Tuesday, November 20, 2007

Musings: Dollars & Sense

Venus shone intermittently and stars were scarce when Koko and I set out this morning under a cloudy sky that was slow to brighten.

Dodging garbage cans, and the garbage truck, we made it to one of my favorite places — the thicket of eucalyptus and ironwood — and I felt that primal, electric excitement induced by gusty wind in the darkness. Along the way, an occasional waft of coffee, toast, a cigarette in a passing car, mixed with the peppery scents of blossoms I couldn’t identify and the musky-sweet smell of hinano — the phallic-shaped, ivory-colored hala flower.

I’ve been noticing that shades of yellow and white seem to be the predominant flower colors this time of year: snowbush gleams brightly even in the pre-dawn shadows, and bursts of gold cats claw interrupt the green foliage along the road. I stopped on Kawaihau Road the other day and picked a bouquet of orange daisies growing wild.

Neighbor Andy, with a pack of four dogs anxious to get on with their walk, paused long enough to say that cars had been vandalized on this street, too, and mailboxes, so trashing cars isn’t unique to my pending new neighborhood in Anahola. And I saw two vehicles that had been graffiti-tagged, their windows smashed, along the Pooku stables road in Princeville yesterday.

And they say there's nothing for the youth to do on Kauai....

Passed farmer Jerry on his way to work — like many farmers, he has a regular job in addition to his earthy passion — and he slowed to say, “We going miss you!” He reads this blog "to keep up with the sunrises and weather reports, follow that great cosmic wheel. I don’t care about the politics.”

Yet I know he’s deeply involved in politics, albeit reluctantly, much like myself. You don’t really want to immerse yourself in that muck, not when there’s neat stuff that’s alive to capture your attention, but you can't ignore it, either.

So, as promised, here’s my rough tally of what Hawaii Superferry has cost the State of Hawaii — aka, the taxpayers — thus far. And we’re just talking dollars here, not aggravation and grief.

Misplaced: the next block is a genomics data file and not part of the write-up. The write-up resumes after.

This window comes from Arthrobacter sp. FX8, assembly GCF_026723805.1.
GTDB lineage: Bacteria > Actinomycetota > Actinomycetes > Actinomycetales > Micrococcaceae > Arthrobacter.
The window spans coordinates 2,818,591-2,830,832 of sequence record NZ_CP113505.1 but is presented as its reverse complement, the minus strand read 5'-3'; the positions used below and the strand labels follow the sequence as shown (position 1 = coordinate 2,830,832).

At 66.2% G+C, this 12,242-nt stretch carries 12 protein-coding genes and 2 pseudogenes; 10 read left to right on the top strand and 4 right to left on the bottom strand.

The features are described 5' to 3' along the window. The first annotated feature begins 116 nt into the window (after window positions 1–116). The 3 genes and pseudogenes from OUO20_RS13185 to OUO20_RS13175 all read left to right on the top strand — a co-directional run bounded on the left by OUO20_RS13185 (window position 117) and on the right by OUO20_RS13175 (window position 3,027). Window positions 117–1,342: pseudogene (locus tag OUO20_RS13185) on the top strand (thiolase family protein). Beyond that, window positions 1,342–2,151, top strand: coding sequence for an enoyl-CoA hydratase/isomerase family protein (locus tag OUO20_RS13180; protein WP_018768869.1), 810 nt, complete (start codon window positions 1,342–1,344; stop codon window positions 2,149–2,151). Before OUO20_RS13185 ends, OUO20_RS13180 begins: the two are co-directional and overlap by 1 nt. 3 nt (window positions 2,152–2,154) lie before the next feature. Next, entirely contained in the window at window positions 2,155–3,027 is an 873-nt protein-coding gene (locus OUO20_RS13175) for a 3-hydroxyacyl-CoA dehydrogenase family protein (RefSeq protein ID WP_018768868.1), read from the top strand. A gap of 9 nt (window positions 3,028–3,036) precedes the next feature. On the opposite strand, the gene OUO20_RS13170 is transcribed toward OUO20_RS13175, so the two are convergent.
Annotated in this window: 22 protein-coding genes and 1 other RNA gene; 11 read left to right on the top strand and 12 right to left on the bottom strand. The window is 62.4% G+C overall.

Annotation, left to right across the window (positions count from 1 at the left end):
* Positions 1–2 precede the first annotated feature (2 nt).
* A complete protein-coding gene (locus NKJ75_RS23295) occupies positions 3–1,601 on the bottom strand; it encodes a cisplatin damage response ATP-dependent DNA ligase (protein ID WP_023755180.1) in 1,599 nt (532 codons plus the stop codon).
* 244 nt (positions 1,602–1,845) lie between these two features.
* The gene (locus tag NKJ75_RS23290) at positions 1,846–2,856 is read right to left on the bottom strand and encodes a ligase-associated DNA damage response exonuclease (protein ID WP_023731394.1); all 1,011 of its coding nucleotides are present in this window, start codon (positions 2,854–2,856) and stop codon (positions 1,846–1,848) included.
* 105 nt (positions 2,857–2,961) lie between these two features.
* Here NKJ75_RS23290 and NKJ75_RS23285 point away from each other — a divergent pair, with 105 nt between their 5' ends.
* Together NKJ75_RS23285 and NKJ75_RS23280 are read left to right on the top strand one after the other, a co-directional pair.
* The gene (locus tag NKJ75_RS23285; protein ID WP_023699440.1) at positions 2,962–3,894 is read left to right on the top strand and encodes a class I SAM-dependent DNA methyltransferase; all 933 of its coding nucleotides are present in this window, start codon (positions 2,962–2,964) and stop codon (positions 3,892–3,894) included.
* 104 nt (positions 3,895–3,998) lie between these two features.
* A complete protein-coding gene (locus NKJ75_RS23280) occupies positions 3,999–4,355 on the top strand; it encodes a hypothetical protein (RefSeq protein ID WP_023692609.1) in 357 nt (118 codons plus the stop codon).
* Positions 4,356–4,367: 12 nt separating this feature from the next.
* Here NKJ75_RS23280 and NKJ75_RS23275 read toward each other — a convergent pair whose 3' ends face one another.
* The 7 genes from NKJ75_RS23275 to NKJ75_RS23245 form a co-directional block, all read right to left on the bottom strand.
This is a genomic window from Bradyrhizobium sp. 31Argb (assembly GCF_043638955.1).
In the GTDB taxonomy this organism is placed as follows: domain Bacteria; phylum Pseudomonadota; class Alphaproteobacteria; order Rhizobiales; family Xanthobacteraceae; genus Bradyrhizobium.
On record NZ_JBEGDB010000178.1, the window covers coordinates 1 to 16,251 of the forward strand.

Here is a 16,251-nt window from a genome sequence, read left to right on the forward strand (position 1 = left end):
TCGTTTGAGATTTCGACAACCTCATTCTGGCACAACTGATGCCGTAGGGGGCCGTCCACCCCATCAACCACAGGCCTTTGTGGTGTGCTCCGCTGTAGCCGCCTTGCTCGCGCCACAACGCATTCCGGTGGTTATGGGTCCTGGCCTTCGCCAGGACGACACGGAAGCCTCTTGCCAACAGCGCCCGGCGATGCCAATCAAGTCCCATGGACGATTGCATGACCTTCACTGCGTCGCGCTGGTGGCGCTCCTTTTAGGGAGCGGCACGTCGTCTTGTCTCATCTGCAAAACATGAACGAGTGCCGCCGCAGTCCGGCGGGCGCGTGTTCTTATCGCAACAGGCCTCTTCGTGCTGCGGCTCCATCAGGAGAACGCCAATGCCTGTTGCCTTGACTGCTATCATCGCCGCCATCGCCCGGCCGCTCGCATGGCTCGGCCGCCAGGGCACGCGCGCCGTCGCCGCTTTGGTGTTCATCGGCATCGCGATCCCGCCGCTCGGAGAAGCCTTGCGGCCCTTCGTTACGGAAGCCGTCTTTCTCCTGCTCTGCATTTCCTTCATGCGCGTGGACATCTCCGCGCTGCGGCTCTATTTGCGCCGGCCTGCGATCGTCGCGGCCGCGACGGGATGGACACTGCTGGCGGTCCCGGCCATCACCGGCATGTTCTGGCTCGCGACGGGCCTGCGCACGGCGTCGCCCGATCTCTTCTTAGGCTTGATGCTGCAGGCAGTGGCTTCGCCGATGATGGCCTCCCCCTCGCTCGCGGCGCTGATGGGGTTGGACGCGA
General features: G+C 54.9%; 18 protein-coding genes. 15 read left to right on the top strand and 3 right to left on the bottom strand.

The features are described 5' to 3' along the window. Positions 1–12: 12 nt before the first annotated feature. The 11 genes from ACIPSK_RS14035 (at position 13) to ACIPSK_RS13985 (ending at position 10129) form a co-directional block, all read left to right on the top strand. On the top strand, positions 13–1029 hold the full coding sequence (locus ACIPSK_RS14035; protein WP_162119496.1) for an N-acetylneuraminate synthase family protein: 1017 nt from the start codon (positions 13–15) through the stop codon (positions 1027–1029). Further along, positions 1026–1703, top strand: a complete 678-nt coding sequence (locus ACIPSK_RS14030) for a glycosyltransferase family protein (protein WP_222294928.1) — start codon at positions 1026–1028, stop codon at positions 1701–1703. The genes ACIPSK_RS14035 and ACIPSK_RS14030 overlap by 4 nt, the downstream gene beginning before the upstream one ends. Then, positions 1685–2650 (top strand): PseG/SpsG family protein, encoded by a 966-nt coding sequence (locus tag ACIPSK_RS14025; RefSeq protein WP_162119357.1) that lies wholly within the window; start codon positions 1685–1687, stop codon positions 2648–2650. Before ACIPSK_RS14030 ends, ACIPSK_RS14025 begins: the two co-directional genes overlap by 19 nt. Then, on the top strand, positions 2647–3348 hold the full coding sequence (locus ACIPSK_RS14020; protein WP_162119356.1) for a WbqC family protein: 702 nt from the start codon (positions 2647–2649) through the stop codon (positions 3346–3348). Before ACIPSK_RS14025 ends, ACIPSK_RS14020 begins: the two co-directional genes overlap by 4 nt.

First, there’s the $40 million for the harbor construction projects — and untold millions more are pending so the ferry can dock at Kawaihae, on the Big Island. Then there’s $1 million for the EIS to study the impact of these harbor “improvements” — the barges and ramps that were built solely to benefit Hawaii Superferry, and to its specifications, and wouldn’t be needed if the vessel weren’t running.

Legal fees are another big cost that I haven’t been able to fully calculate, but we can get a general idea from Superferry claims that it was spending $100,000 week during the month-long Maui trial. Of course, Superferry attorney Lisa Munger probably earns more than Attorney General Mark Bennett, but Deputy AG William Wynhoff has also been working this case, and others behind the scenes.

The state may have to pick up the full tab of Isaac Hall’s legal fees, too, if Superferry can worm its way out of the assessment by claiming it had been acting under the advice of the state — a tactic that Munger already hinted at — while fighting Hall’s appeal of the constitutionality ruling will also cost some money.

Another heavy expense that I haven’t been able to totally tally is “harbor security” provided by the Coast Guard, police and DOCARE officers, but we do know there was an emergency appropriation of $18,936.33 to buy extra riot gear. And if demonstrations occur when the boat returns to Kahului and Nawiliwili, those costs will keep climbing.

The special session cost somewhere between about $30,000, near as I can figure, which paid the airfare and per diem of Neighbor Island legislators, and also to send the Senate committee chairs out to hear testimony off Oahu.

Then there was the expense of flying Gov. Lingle and members of her Administration and the Coast Guard over to Kauai for the infamous town hall meeting, as well as overtime to pay KPD and DOCARE officers providing security there.